Parade of world leaders to U.A.E. shows its global influence

French President Emmanuel Macron was the first of many to arrive this weekend to pay their respects to the nation's late ruler, a sign of Abu Dhabi’s influence in Western and Arab capitals. 

Christian Hartmann, Pool via AP
Newly-elected president of the United Arab Emirates Sheikh Mohammed bin Zayed Al Nahyan meets French President Emmanuel Macron, center, to mourn the death of Sheikh Khalifa Bin Zayed Al Nahyan in Abu Dhabi, Sunday, May 15, 2022.

An array of presidents and prime ministers continued to descend on the United Arab Emirates Sunday from around the world to pay their respects to the federation's late ruler. They also came to praise his successor, Sheikh Mohammed bin Zayed Al Nahyan — a vivid sign of Abu Dhabi's influence in Western and Arab capitals.

The first Western leader to jet to the oil-rich emirate was French President Emmanuel Macron. He met with Sheikh Mohammed to pay tribute to Sheikh Khalifa bin Zayed Al Nahyan, the long-ailing ruler who died Friday at the age of 73 after years presiding over the country's rapid transformation into a global business hub and regional power center.

British Prime Minister Boris Johnson arrived later Sunday to offer condolences, along with other leaders including Israel's president after the two countries opened formal relations in 2020.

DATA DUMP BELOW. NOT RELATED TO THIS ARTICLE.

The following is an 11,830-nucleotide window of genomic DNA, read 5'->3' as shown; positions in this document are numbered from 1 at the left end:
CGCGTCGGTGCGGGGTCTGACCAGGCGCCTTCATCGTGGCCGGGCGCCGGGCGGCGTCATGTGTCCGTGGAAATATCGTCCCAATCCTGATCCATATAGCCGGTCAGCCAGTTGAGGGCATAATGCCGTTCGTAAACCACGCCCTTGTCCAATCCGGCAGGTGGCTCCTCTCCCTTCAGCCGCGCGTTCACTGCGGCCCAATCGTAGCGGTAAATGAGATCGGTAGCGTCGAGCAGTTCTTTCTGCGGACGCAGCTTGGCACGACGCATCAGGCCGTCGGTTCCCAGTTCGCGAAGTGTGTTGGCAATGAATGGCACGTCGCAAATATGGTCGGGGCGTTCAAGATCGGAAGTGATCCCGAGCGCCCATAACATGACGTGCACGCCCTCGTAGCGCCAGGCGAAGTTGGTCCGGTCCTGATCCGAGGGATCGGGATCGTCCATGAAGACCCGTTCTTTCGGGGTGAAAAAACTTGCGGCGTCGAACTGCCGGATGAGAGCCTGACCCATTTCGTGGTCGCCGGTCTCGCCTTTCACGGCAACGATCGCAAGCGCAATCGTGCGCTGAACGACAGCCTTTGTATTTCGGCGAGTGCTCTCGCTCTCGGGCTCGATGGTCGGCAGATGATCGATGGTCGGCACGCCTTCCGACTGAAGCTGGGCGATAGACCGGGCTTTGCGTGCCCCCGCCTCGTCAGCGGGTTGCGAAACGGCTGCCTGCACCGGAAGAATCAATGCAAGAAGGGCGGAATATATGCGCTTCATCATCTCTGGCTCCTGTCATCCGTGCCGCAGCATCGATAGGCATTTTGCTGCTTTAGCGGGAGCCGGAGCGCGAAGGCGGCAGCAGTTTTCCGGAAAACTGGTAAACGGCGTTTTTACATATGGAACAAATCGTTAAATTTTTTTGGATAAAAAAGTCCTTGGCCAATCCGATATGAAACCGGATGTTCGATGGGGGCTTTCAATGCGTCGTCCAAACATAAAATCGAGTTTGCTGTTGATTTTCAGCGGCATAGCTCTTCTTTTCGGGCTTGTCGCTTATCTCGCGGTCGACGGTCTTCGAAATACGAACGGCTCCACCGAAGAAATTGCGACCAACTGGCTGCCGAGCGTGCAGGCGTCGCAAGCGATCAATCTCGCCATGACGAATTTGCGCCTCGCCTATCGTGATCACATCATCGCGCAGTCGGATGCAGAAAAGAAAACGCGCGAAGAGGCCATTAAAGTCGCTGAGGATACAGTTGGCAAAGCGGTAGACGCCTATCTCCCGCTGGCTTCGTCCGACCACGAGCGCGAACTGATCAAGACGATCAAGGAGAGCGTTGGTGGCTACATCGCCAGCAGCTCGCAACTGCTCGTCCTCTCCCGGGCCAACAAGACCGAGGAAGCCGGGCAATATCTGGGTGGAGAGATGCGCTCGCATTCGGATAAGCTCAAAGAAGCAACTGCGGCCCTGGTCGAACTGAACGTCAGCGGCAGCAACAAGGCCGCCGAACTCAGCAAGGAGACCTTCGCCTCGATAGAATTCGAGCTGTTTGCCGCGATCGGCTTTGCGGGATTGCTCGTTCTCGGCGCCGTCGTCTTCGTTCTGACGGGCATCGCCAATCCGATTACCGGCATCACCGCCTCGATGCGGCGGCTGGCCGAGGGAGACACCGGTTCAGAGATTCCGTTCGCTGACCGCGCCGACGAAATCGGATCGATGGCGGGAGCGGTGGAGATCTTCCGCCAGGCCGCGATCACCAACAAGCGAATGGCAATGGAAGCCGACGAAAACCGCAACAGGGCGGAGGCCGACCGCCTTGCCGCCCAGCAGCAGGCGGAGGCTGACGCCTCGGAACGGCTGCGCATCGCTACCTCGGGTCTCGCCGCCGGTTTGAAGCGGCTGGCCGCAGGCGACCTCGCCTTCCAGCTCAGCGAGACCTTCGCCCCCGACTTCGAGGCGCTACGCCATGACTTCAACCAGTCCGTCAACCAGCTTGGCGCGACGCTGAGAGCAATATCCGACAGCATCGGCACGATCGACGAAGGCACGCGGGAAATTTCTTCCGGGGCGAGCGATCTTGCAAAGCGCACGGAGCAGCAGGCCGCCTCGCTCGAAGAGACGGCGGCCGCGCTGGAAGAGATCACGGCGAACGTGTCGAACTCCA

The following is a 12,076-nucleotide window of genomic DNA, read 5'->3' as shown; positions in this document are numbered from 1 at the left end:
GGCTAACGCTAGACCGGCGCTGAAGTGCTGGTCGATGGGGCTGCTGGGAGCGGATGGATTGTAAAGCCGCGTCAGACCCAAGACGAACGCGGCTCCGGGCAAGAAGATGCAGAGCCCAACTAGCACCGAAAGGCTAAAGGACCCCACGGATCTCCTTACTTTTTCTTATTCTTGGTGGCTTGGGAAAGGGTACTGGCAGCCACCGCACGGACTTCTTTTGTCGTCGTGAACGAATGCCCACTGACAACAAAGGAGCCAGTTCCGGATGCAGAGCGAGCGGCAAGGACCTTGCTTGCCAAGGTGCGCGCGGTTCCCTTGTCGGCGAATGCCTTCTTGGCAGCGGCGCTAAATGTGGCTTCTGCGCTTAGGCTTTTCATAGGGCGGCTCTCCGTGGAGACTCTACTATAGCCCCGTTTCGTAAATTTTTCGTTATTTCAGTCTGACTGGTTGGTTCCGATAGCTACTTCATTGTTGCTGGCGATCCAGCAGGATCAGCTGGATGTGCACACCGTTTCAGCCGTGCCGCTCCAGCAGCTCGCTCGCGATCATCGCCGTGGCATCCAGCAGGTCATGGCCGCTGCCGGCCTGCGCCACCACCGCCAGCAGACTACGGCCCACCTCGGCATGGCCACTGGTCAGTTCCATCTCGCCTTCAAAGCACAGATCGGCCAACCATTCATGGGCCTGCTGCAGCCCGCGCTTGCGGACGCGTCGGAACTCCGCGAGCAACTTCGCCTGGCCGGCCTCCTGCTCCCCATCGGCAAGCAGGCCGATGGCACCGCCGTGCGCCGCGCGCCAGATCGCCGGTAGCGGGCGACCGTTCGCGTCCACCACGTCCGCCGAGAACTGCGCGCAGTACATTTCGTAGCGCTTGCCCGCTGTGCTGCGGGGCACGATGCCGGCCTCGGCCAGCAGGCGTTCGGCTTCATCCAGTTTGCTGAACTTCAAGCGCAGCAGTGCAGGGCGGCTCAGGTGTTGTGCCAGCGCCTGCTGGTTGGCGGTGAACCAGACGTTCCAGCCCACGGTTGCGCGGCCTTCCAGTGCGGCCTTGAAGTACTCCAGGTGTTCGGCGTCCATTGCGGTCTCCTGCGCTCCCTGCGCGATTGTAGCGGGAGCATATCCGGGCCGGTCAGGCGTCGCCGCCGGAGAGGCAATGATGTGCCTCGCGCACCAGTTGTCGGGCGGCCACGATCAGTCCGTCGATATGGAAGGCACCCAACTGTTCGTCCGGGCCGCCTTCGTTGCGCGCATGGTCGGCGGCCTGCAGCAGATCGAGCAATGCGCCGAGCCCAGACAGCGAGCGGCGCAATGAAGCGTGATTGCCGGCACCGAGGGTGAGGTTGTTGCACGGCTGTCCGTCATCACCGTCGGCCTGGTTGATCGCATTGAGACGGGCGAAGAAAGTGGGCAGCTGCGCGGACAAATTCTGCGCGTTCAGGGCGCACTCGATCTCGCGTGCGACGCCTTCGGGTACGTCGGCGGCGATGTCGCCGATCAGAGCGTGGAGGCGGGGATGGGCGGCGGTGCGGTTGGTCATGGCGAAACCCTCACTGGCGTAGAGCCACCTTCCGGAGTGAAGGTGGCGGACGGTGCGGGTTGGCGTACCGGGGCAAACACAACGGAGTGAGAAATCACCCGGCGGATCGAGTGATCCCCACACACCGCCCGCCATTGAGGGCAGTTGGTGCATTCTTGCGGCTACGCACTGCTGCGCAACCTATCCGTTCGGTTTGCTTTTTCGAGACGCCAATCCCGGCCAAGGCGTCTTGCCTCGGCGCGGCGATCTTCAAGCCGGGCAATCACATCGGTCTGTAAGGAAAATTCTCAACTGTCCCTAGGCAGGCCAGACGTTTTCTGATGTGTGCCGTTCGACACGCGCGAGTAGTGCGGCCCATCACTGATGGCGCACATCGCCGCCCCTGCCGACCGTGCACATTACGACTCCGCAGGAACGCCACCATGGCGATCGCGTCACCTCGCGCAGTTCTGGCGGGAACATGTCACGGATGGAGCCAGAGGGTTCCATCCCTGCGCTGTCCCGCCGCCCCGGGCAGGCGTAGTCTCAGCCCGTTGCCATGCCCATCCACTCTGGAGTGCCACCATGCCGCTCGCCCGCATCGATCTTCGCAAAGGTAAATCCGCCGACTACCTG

A high-profile American delegation led by Vice President Kamala Harris is due to visit the UAE on Monday, a bid to ease tensions and show support as relations between the countries have strained under President Joe Biden. The delegation will include the U.S. secretary of state, secretary of defense and CIA director, among others.

“He was respected by all for the values of peace, openness and dialogue that he embodied,” Macron wrote on Twitter of Sheikh Khalifa, expressing “full support” for the ascension of his half-brother Sheikh Mohammed after rulers in the federation unanimously appointed him as president.

As crown prince of Abu Dhabi, Sheikh Mohammed has served as the nation’s de facto leader since Sheikh Khalifa suffered a stroke in 2014. He has turned the small UAE — population 10 million — into one of the most influential Arab states. With Abu Dhabi's petrodollars and substantial military along with Dubai's major firms and glitzy hotels, the UAE has come to wield outsized power across the Middle East and Africa.

Even as the country became entangled in the bloody, yearslong conflict in Yemen and a chaotic proxy war in Libya, it positioned itself as a savvy and reliable partner in Western capitals.

Paris and Abu Dhabi have become increasingly aligned in recent years, sharing a deep mistrust of Islamist movements like the Muslim Brotherhood across the region, including in Turkey and Libya.

France opened a major overseas naval base in Abu Dhabi. French warplanes and personnel are also stationed at a facility outside the Emirati capital. The two governments jointly built a gleaming branch of the Louvre museum in the emirate.